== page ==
The second day’s keynote addressed an important topic. “Selling the Benefits of Taxonomy: Numbers and Stories” was presented by taxonomy and text analytics consultant Tom Reamy. Tom’s argument was that return-on-investment (ROI) studies, with their numerical data on time spent, are not sufficient to convince decision-makers of the benefits of taxonomies, and that use case stories and internal advocacy are also needed. Stories can describe the increased richness of knowledge discovery, better decisions, and analysis of complex issues. He also suggested selling the vision of a taxonomy by means of a mini demo. Tom then turned to text analytics as the important means to make taxonomies usable, as he is rather dismissive of manual indexing. He explained that text analytics is often called auto-categorization, because that was the first use of it, but that text analytics can be used for other things, too.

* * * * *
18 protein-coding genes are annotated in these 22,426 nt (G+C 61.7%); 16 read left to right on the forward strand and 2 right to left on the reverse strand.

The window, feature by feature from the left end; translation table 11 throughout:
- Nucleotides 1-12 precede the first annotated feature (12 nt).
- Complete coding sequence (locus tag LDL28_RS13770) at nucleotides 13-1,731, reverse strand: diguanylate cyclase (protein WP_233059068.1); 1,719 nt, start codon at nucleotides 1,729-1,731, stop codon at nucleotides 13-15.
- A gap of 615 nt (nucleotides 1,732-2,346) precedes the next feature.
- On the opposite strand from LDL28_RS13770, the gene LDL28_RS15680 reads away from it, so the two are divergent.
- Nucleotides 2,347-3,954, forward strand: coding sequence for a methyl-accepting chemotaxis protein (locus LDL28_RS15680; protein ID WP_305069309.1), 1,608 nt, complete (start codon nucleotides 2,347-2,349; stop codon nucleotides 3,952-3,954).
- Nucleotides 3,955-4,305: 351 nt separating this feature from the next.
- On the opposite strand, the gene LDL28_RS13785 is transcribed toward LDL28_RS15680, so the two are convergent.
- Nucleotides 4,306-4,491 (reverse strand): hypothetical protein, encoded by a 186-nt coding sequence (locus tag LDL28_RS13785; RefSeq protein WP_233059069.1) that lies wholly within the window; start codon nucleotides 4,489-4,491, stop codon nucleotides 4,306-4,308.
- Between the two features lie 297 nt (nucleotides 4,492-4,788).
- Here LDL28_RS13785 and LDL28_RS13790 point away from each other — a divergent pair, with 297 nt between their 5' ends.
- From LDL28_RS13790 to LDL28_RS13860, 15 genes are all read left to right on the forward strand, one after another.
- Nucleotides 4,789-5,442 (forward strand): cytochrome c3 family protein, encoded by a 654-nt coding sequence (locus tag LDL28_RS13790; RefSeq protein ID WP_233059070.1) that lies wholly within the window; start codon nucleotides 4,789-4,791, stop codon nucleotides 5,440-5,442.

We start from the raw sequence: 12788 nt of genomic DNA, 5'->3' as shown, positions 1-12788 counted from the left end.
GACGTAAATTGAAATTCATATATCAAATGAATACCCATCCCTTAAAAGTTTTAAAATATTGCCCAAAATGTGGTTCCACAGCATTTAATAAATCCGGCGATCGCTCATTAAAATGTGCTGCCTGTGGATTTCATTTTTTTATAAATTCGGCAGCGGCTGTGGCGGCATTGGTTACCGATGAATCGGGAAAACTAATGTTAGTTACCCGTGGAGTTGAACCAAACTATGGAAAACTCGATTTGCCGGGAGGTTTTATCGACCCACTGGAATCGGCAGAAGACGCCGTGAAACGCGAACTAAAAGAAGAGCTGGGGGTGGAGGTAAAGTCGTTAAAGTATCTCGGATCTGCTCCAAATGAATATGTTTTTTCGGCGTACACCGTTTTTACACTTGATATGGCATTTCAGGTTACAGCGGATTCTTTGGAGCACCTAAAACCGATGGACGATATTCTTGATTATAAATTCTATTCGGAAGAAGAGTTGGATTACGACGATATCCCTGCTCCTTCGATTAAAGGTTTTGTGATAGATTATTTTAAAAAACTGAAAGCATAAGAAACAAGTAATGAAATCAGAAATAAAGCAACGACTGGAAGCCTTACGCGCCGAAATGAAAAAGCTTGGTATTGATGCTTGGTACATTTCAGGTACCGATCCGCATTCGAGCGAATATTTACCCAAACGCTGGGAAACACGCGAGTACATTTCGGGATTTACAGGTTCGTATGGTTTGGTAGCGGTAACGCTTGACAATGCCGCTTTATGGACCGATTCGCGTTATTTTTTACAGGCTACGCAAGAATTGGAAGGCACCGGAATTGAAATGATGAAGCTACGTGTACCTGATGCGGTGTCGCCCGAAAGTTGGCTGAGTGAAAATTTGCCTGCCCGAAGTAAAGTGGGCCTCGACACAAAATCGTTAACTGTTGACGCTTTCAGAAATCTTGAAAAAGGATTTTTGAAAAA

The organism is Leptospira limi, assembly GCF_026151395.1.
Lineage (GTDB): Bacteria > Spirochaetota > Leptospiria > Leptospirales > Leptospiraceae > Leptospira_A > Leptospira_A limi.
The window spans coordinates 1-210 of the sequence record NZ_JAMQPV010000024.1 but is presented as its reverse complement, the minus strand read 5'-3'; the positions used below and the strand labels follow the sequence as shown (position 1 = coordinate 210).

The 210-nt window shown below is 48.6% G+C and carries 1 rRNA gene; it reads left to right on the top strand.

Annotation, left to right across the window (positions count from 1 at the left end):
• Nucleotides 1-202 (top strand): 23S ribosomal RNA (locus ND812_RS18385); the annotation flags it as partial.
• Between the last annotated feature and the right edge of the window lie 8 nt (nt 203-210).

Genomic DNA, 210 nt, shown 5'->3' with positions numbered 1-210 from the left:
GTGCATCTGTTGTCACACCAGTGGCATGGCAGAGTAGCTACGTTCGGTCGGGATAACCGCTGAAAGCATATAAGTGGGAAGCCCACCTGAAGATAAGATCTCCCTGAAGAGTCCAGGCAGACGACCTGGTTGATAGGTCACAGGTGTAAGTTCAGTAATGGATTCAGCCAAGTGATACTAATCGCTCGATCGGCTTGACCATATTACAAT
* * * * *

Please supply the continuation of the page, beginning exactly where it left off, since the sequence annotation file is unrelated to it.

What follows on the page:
Conference Sessions

The more basic track had sessions on taxonomy development, user validation, taxonomy resources, taxonomy development approaches, information architecture, enterprise information management, tagging, and taxonomy standards and architecture. I attended mostly sessions of the more advanced track, though.